For the last I don't know how many years I have spent New Year's Eve with an old, old friend of mine. We went to Jr. high and high school together. He lived in NYC the same years I did. While we are not too great about staying in touch all year long, during the holidays when he is home to visit his family, we hook up, and it's like no time has passed.
I saw my OF (old friend) in October while in NYC on business, and we confirmed that yes, New Year's Eve was on. But as Christmas came and went I hadn't heard from him, even to say he had arrived in California safely. Finally I called him on Wednesday evening.
Yes, he was home, but he was in a funk and feeling very depressed and hadn't really been seeing anyone. Moreover, he had planned to go back to NYC on Friday night before New Year's Eve. We talked further, and he sounded in a really bad way. When you start hearing phrases like "life is crumbling around me" you know things ain't good. OF has always been prone to being highly stressed and no edge, but he was sounding more so than usual.
Now, I had something I wanted to suggest to OF...something I had been thinking for a while. But it's not the kind of thing you blithely offer as advice or commentary. And I hesitated, but finally plunged in...
See, OF, perhaps 2 decades ago, had an addiction issue. And he only kicked it by going full-on 12-step and full-on sober. Even though his drug of choice wasn't alcohol he eventually came to realize that alcohol lowered his resistance to stay clean, so he went 100%. And he did that for years. Not only that, but the 12-step program was a big part of his foundation and structure.
During those years he got it together and went to college as an adult, working his way part-time until he got a Bachelor's Degree with a 4.0 average. This from a guy who had never done particularly well in school as a child or adolescent. He had his struggles in school. I think he could be defined as a kinesthetic learner. They're the most unusual kind (auditory and visual learners are more common) and they sometimes have trouble in school because they learn by doing, and they often think in whole concepts or images, and have trouble breaking those down into structured forms, like papers, for example.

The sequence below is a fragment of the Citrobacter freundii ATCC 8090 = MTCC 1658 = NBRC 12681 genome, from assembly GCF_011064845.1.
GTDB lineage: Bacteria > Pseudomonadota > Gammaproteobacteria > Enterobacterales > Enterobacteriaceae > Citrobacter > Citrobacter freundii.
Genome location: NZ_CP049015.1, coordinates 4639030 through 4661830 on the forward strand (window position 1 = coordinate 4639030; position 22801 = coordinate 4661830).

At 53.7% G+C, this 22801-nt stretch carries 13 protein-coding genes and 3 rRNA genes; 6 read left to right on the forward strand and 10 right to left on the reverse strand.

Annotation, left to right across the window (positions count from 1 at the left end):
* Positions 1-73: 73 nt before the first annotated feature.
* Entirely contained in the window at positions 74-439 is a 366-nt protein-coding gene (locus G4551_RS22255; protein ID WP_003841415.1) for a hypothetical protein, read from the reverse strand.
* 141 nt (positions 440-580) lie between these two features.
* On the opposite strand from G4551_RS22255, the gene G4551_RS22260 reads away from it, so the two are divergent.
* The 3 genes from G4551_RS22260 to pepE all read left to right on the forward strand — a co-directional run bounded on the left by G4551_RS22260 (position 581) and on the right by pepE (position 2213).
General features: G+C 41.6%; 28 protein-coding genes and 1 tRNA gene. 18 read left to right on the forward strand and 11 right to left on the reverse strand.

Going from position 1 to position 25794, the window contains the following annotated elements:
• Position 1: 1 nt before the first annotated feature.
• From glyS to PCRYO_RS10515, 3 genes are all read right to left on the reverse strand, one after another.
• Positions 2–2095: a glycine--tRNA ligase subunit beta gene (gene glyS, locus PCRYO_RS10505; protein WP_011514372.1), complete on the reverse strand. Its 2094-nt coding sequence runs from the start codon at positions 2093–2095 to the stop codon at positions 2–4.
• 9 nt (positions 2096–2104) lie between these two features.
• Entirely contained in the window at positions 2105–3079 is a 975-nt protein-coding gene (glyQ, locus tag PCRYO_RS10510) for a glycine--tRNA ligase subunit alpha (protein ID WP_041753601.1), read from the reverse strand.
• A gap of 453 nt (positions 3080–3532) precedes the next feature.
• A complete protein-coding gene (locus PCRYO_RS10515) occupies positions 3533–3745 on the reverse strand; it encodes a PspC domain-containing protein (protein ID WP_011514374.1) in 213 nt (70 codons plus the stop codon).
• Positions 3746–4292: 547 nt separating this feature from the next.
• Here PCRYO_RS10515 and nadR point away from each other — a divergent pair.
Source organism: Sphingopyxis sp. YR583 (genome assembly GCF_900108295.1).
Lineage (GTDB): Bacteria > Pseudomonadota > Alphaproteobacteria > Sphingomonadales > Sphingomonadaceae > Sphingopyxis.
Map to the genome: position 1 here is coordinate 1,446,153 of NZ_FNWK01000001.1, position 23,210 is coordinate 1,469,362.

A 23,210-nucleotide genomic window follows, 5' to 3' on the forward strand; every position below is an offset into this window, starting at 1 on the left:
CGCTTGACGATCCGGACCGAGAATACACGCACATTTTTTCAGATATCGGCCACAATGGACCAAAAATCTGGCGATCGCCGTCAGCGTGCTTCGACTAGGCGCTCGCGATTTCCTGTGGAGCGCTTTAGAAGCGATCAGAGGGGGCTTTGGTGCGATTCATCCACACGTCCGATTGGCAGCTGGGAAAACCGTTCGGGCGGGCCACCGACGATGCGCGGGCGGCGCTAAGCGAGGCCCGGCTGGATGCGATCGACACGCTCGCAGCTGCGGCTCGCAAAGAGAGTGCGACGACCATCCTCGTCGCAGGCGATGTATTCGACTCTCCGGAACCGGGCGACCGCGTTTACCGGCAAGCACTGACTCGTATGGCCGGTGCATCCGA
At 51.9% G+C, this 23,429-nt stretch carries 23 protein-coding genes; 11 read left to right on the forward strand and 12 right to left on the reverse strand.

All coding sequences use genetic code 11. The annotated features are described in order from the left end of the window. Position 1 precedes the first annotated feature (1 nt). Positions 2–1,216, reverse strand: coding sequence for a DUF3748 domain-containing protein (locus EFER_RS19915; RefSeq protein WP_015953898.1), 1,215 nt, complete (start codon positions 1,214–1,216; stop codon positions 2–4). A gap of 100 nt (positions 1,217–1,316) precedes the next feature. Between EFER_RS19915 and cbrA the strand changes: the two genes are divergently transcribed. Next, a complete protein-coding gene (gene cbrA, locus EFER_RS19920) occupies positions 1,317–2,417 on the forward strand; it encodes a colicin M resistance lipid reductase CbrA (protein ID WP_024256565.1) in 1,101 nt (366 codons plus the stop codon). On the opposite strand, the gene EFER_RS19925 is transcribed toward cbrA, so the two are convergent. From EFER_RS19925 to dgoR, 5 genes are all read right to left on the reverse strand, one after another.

OF went on to graduate school, earning his masters, and finishing his course work for his PhD. The dissertation still hangs over his head to be completed, some two years later, and I imagine that's a huge stress. His father died a year and a half ago, he moved cross country, and a long-term relationship ended too. So, yeah, he has gone through every "major life change that causes stress" that you can think of.
But something else happened too: he stopped going to 12-step meetings, and he started drinking again. Oh, not problem drinking...alcohol had never been the substance he abused. And he wasn't using any other substance.
But I felt I had to point out to him that the last two years, his ability to cope with all of these stresses might have been adversely affected by his return to drinking, even socially, and his discontinuation of what had been a stabilizing force in his life: the 12-step program.
Even after knowing a guy for 30 years it's hard to tell him something like that. I honestly didn't know quite what he would say.
But what he thoughtfully said is that I might be right. And that the decline in his feeling like he had the ability to cope did seem to coincide with about the time he had decided to drink again. And that he would think about it.
Now, we'll see what happens.